Bluum Monthly Newsletter - March 2017

Funding our Future: Idaho School Funding Simulator

by Terry Ryan, Bluum

With the right political leadership in coming months and years, Idaho is well positioned to be a national leader in modernizing its public education finance system. The state’s current funding formula goes back to 1994, and according to the Education Commission of the State, “the current formula did not contemplate a variety of different learning modalities, the increasing mobility of students and the states move toward mastery-based education.” Nor, did it contemplate a system of universal school choice.

The current system is increasingly archaic and there is an emerging consensus among Idaho lawmakers, policy makers and even district officials that the time is right for Idaho to craft a new funding system.

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Voices from Rural Oklahoma: Where's Education Headed on the Plain?

by Juliet Squire & Kelly Robson, Bellwether Education Partners

With nearly one in three students statewide attending a rural school, rural education must be a top priority for Oklahoma’s state policymakers. Students deserve a high-quality education, and the economy depends on it. Unfortunately, data suggest that many of Oklahoma’s rural schools are not providing their students with the academic and non-academic skills necessary for them to be successful in their next steps after high school. 

Over the years, Oklahoma’s policymakers have implemented a number of measures to address the challenges facing rural schools. But what is often missing from conversations about how to fix these problems are the voices of the students, parents, community members, and business leaders living in these communities and experiencing the problems firsthand. 

In our new report, “Voices from Rural Oklahoma: Where’s Education Headed on the Plain?”, we seek to raise the collective voices of rural community members and convey their thoughts and perspectives to policymakers in the state capital. Through a series of 12 focus groups and nine interviews, we spoke with more than 80 individuals living in rural communities throughout Oklahoma. We asked them about the issues facing the schools in their communities, including topics ranging from course options for students in high school to students’ post-college job prospects to their perspectives on policies such as charter schools and consolidation.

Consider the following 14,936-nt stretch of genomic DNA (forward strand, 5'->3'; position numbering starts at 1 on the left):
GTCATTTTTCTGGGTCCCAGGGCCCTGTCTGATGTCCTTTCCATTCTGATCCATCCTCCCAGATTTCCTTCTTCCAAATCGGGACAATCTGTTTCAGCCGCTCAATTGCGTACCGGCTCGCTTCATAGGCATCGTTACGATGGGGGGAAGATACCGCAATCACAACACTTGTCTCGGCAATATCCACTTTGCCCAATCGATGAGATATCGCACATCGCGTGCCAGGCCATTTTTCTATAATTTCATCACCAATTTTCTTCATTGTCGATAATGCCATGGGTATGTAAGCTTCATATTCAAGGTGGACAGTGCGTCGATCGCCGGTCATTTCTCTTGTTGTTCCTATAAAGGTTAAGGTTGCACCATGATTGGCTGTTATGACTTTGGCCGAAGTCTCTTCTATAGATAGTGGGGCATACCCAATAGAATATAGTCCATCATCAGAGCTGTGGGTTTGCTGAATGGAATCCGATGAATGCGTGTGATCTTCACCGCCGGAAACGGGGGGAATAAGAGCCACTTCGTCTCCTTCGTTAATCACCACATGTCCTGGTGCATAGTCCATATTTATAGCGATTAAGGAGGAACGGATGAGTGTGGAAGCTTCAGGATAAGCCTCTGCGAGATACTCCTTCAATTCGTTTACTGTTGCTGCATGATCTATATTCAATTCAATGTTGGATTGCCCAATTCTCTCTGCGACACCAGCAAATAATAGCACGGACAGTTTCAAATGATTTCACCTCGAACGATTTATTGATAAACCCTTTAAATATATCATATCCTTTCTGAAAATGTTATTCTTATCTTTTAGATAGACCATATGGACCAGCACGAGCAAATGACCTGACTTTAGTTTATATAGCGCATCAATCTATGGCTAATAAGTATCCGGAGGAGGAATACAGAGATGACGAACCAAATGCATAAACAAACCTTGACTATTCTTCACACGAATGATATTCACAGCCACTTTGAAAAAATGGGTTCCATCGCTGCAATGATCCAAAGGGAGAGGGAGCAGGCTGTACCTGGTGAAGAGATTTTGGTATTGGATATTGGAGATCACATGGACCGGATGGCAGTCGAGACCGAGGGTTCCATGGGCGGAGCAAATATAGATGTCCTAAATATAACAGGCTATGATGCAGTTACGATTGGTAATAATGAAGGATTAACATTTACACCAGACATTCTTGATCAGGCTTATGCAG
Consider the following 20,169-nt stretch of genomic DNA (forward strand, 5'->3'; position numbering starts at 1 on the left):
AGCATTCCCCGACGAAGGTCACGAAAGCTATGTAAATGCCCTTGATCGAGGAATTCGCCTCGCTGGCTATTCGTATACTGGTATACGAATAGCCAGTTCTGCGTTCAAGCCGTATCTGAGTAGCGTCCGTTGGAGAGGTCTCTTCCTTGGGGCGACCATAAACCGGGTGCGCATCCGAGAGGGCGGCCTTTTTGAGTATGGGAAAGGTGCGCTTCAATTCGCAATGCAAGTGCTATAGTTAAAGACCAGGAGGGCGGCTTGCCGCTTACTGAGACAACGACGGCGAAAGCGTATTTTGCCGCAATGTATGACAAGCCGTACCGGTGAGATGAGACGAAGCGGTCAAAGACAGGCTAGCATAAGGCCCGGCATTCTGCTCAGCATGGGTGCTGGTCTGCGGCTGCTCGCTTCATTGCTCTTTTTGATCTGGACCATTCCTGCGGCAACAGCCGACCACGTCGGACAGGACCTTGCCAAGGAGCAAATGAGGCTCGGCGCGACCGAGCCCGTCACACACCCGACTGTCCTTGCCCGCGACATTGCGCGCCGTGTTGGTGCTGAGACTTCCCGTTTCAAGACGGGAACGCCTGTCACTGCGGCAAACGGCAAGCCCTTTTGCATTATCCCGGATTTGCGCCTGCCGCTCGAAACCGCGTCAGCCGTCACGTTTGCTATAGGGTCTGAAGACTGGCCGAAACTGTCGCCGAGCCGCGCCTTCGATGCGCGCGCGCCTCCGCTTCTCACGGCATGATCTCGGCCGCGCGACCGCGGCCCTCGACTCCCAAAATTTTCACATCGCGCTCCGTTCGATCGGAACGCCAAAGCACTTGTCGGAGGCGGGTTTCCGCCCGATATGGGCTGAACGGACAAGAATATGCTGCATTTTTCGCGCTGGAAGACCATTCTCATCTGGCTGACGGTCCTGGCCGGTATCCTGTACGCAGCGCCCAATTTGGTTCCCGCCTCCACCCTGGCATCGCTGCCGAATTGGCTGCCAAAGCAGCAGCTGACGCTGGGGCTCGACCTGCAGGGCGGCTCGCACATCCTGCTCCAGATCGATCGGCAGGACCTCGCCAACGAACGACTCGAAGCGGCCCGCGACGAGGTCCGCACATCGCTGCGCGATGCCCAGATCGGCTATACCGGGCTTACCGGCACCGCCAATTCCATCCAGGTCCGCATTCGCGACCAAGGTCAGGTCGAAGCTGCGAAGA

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How School Networks Work, and Why That's Important

by Tom Van der Ark, Getting Smart

School networks are one of the most important innovations in the modern era of U.S. K-12 education. They have boosted achievement and graduation rates and expanded quality options in communities that most need them.

The chart below compares six types of networks ranging from voluntary associations around design principles (loose design and loose control) to managed networks (tight design and tight control). The first bullet is the key characteristic, the second includes network examples and the third is an example of a funder or advocate supporting the strategy.

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In The News
6 Phases of Professional Place-Based Education
Nate McClellen, Getting Smart

Let’s take a giant step back and accept that place-based education is not new. In the midst of project-based, problem-based, deeper learning, experiential learning, and all of the other acronym-ready methods that challenge teachers and students to think about approaches different from the industrial model, place-based education lives in the background, patiently waiting to be uncovered once more.







 

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38% of Idaho Schools Were Short Teachers When School Started
by Nathan Brown

Almost 38 percent of Idaho school districts that answered a state survey say they had vacant teaching jobs when this school year started.

Out of 115 public school districts, 87 superintendents answered the survey. The 33 districts with vacant teaching positions when school started had 120 vacancies among them, split about evenly between the elementary and secondary levels. Most of the vacancies were in special education, technology and computer literacy, and the core content areas of math, English and science.

 

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The Changing Geography of US Poverty
by Elizabeth Kneebone, Brookings Institute

Poverty in the United States has long been associated with large urban centers or rural communities, where it has historically been most concentrated. As poverty grew in the 2000s, it continued to climb in those places: Both large cities and rural counties experienced an uptick in their poor populations of roughly 20 percent between 2000 and 2015. But the rapid rise of poverty in the 2000s touched a broad swath of communities across the country, moving well beyond its historic homes.

 


 

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About Bluum

Bluum is a non-profit organization committed to ensuring Idaho’s children reach their fullest potential by cultivating great leaders and innovative schools. Bluum believes that school choice helps families, children and educators achieve more and do better. Bluum works to help Idaho become a national model for how to maximize learning opportunities for children and families. Learn more at Bluum.org or click here to read our introductory blog post.
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